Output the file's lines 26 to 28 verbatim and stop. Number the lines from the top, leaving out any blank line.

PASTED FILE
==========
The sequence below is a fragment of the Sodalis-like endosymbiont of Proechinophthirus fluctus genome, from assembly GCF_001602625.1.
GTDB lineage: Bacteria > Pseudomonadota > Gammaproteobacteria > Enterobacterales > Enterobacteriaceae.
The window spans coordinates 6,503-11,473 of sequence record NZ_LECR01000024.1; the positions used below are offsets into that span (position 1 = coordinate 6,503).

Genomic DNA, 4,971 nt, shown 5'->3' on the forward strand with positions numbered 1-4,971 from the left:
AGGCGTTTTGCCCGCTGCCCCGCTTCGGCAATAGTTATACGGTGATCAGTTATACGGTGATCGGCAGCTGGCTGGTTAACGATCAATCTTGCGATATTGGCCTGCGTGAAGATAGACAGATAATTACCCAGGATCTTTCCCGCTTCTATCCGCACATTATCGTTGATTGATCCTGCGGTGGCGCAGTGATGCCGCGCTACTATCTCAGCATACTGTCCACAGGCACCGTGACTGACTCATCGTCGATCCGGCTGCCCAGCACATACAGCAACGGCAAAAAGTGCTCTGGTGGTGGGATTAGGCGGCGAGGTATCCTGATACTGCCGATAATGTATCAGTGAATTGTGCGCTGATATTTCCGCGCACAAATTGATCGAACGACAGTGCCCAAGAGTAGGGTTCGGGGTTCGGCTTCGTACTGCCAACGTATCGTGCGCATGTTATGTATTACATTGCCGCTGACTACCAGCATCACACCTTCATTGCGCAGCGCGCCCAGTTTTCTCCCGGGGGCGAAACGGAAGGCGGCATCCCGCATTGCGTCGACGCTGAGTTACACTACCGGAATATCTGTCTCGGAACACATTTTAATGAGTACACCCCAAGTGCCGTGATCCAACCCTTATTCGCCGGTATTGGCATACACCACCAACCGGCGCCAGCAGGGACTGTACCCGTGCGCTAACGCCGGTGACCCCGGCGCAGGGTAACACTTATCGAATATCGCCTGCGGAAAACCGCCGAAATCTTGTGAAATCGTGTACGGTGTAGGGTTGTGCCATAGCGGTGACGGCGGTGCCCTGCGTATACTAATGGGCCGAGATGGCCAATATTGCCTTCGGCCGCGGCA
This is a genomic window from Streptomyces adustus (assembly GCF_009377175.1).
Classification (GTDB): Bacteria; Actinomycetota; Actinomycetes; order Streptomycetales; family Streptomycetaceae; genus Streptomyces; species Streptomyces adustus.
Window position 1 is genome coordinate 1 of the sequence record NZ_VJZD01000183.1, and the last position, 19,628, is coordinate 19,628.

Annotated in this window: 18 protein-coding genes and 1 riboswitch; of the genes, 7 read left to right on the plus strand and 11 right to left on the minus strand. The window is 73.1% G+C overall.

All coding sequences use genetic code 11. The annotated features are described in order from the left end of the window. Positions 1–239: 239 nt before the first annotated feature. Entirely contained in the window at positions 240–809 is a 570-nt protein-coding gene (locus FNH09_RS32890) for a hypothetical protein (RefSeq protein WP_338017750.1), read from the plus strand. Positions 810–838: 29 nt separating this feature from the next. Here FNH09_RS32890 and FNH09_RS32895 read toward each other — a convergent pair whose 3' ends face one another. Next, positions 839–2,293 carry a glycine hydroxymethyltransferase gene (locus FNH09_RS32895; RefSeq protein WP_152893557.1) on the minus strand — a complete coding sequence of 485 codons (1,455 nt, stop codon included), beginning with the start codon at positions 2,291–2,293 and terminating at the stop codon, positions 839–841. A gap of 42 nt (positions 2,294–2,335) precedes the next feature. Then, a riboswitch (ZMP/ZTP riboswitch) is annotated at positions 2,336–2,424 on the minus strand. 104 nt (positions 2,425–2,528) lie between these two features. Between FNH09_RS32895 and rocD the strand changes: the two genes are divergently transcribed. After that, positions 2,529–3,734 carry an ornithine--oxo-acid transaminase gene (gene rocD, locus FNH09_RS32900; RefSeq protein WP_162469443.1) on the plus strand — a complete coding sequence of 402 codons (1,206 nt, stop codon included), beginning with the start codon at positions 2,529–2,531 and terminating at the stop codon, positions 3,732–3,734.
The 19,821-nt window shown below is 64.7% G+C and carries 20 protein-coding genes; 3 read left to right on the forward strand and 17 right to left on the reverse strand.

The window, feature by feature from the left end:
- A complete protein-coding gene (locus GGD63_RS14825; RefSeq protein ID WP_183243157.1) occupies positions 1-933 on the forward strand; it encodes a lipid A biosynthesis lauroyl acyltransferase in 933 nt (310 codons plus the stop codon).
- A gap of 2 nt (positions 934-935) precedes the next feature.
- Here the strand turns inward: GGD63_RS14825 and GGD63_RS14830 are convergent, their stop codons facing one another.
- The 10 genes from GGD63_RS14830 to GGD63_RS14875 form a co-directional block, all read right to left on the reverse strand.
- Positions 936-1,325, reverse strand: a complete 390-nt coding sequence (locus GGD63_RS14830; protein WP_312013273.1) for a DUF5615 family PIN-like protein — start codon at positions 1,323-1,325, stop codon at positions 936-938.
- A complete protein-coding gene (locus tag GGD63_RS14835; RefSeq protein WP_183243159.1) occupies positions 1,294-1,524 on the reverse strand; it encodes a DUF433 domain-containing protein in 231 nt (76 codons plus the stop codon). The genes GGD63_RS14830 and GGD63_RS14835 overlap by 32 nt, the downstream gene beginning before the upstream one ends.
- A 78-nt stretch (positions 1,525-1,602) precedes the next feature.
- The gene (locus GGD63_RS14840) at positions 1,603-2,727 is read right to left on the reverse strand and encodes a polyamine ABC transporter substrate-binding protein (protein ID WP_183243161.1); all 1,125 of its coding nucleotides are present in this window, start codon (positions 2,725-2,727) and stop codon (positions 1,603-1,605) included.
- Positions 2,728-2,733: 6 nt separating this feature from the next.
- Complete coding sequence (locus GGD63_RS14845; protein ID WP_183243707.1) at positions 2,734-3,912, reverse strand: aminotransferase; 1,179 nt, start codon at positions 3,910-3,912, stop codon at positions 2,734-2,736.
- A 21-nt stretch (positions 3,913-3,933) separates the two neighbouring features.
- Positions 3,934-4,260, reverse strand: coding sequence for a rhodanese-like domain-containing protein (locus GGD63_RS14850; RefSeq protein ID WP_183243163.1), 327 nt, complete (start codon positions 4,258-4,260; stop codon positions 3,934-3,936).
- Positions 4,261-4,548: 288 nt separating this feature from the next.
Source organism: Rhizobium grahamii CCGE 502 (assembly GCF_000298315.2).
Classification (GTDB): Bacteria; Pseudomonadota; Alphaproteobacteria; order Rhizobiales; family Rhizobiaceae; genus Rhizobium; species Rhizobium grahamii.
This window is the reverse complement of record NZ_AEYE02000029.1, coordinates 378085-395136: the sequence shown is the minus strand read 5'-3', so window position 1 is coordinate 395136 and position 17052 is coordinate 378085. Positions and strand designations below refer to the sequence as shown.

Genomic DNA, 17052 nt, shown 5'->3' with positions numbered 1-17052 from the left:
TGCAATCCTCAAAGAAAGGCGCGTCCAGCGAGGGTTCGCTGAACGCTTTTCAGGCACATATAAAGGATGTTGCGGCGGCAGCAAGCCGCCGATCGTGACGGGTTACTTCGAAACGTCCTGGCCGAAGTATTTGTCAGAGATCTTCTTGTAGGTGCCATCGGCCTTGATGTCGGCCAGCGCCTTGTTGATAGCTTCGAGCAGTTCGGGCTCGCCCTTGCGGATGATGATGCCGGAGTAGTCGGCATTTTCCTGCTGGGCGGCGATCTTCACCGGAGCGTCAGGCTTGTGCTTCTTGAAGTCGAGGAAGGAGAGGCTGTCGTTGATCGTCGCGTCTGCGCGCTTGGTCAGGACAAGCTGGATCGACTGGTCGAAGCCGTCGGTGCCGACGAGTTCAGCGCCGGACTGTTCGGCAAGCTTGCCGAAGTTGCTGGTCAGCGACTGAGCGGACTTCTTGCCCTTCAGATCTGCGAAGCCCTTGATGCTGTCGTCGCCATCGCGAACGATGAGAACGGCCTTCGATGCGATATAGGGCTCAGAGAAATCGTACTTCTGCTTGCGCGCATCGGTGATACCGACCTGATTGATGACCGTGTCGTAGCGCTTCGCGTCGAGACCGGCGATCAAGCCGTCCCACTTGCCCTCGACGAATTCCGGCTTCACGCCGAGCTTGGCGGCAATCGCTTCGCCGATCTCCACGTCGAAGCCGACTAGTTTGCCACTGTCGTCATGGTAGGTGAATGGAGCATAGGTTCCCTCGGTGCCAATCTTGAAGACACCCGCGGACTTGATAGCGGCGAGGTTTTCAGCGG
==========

Source organism: Rhizobium grahamii CCGE 502 (assembly GCF_000298315.2).
Classification (GTDB): Bacteria; Pseudomonadota; Alphaproteobacteria; order Rhizobiales; family Rhizobiaceae; genus Rhizobium; species Rhizobium grahamii.
This window is the reverse complement of record NZ_AEYE02000029.1, coordinates 378085-395136: the sequence shown is the minus strand read 5'-3', so window position 1 is coordinate 395136 and position 17052 is coordinate 378085. Positions and strand designations below refer to the sequence as shown.